Now, I'd imagine if these two people meet what would actually happen is that they'd exchange but the price would be no higher than the benefit the greedy buyer gets from it (and that upper bound, I think we'd all agree, is a quite reasonable price for it), and it would be no lower than the cost of producing it for the greedy seller (again, I don't think anyone would dispute that lower bound as a reasonable price either.

      I don't know what the actual price would be but I don't think I'm being unreasonable in suggesting that it would fall between those upper and lower bounds.

      And those upper and lower bounds define, I think, are what most people would consider the extreme bounds reasonable, non-greedy price for the good or service.

      It seems to me its precisely each person's "greed" (and we're assuming it's greed here, but this could also work with someone like you and me who are arguably not greedy but just self-interested) that guarantees that the exchange price will be eminently reasonable. The greed of the seller is controlled by the greed of the buyer and vice versa.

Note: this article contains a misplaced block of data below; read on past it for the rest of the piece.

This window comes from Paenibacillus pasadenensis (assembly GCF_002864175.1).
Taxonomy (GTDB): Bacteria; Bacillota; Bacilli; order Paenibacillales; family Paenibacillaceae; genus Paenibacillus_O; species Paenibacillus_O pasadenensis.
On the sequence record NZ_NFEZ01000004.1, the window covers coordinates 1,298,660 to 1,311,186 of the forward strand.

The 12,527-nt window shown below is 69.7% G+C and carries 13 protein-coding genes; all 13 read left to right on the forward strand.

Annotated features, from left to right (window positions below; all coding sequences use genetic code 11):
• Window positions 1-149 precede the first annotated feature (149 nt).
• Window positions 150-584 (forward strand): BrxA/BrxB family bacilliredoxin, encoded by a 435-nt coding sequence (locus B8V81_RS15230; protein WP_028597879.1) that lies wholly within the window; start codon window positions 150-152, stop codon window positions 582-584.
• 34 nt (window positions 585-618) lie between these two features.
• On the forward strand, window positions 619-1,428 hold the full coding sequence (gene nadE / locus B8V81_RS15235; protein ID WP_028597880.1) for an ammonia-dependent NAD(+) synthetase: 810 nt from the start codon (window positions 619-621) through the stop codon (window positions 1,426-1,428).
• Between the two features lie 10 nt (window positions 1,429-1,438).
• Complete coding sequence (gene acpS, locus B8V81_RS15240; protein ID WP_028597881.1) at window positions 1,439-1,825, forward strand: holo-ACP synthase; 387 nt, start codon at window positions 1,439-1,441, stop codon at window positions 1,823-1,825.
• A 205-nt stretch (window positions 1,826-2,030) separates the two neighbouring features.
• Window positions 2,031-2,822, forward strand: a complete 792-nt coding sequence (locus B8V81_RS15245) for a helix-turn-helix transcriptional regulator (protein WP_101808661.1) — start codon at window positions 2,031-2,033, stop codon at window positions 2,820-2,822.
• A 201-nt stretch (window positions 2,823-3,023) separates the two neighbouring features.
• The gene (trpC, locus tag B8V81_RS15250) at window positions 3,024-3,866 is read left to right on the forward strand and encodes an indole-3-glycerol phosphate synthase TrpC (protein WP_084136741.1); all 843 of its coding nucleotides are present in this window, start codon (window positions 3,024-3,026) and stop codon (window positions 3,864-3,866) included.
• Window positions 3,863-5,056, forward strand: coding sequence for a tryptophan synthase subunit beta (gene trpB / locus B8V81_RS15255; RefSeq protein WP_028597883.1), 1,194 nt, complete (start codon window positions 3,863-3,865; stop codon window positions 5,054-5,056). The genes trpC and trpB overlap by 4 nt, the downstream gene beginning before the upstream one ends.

Now - you, AH, don't post any comments half-assed. You are quite sure of most of what you say on here. And you seem sure of your assertion above.

      And yet I seem to be able to provide a very reasonable and very generalizable situation that would contradict your first sentence.

      Clearly either I'm confused or you're confused.

      I'm guessing it's the latter.

      But understanding that it could be the former, I'd invite you to point out where my reasoning is flawed.